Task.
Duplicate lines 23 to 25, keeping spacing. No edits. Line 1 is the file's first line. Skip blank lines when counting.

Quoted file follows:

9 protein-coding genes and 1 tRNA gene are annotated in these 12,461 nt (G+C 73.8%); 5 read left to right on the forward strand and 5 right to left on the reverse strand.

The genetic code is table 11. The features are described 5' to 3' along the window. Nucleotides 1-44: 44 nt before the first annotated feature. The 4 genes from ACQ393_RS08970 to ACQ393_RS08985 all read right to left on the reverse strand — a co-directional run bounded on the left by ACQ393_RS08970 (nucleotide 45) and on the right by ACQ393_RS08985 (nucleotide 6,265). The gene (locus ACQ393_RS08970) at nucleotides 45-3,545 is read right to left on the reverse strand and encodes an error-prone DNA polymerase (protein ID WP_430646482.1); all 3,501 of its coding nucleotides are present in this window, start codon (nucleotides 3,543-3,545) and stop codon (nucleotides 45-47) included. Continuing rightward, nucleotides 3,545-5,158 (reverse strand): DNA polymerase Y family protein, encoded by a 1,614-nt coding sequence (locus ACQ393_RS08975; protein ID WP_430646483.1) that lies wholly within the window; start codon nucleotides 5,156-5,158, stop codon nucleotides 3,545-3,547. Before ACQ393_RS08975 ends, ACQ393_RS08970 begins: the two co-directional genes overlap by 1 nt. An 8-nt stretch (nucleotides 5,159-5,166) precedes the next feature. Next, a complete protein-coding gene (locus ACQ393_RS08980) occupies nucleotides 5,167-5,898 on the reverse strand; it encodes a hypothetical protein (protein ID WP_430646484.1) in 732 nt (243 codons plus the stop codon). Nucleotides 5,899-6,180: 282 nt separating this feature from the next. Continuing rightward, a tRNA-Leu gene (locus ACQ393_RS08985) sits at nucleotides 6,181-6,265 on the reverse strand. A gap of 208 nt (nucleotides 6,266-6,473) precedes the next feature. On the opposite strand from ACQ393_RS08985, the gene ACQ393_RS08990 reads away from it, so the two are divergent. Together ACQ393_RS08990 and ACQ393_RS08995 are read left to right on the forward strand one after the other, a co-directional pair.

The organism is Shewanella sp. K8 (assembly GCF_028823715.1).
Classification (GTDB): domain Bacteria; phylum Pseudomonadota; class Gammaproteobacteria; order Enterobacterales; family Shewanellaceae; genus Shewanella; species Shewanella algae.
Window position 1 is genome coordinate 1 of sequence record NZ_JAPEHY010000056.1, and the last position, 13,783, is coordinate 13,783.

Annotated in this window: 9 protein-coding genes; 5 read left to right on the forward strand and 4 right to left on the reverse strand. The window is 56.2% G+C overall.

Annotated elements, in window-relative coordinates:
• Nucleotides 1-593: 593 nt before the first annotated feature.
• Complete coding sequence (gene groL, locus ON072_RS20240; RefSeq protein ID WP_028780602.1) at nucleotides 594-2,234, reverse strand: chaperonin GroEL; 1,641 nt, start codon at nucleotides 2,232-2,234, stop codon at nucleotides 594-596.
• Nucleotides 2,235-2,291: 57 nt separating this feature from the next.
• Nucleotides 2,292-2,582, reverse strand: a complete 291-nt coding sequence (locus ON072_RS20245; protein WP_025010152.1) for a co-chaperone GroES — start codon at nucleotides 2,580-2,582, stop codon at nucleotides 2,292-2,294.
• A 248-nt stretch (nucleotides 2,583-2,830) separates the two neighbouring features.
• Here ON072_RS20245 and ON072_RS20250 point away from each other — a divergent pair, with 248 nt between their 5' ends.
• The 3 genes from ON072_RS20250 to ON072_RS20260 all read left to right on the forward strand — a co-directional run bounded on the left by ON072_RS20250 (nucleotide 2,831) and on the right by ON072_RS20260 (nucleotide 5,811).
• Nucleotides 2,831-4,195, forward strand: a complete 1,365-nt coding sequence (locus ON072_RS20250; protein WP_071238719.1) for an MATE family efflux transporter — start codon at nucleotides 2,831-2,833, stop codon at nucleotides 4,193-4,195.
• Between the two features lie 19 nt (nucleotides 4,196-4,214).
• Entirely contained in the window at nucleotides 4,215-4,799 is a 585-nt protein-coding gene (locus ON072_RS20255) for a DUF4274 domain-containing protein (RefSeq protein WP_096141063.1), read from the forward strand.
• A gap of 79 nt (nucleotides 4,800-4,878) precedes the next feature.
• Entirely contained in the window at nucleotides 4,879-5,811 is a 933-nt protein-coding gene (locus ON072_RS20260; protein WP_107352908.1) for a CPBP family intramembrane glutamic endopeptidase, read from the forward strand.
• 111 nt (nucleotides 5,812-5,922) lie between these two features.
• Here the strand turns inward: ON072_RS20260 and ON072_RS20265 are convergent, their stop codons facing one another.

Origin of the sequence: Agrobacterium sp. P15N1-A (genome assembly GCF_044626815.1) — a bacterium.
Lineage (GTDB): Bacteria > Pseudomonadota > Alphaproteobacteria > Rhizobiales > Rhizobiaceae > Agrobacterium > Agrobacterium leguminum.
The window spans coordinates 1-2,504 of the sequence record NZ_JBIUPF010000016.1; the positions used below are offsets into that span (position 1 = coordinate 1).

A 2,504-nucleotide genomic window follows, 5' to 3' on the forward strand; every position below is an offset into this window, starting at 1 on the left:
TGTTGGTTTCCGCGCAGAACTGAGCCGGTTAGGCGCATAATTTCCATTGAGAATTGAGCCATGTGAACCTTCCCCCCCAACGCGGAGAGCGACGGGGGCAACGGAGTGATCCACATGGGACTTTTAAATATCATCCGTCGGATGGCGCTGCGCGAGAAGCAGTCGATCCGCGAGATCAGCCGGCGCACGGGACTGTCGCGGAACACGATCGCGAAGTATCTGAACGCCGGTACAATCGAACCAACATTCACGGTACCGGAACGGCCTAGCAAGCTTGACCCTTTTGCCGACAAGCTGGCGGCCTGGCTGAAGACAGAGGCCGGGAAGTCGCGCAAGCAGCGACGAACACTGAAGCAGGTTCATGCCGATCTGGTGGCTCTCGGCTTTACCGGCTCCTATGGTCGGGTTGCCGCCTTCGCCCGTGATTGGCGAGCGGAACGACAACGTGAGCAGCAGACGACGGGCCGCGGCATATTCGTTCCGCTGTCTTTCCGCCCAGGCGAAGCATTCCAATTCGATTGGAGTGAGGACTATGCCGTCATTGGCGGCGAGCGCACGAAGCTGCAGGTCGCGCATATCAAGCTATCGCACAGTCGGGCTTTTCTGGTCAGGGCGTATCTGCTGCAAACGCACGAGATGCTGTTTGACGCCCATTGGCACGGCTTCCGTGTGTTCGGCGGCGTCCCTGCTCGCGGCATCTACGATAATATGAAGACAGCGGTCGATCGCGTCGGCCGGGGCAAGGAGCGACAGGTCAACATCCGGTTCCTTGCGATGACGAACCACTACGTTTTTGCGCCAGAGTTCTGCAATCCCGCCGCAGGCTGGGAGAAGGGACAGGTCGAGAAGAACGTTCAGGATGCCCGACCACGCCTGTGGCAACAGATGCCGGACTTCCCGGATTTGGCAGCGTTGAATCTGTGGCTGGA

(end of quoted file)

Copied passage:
Lineage (GTDB): Bacteria > Pseudomonadota > Alphaproteobacteria > Rhizobiales > Rhizobiaceae > Agrobacterium > Agrobacterium leguminum.
The window spans coordinates 1-2,504 of the sequence record NZ_JBIUPF010000016.1; the positions used below are offsets into that span (position 1 = coordinate 1).

A 2,504-nucleotide genomic window follows, 5' to 3' on the forward strand; every position below is an offset into this window, starting at 1 on the left: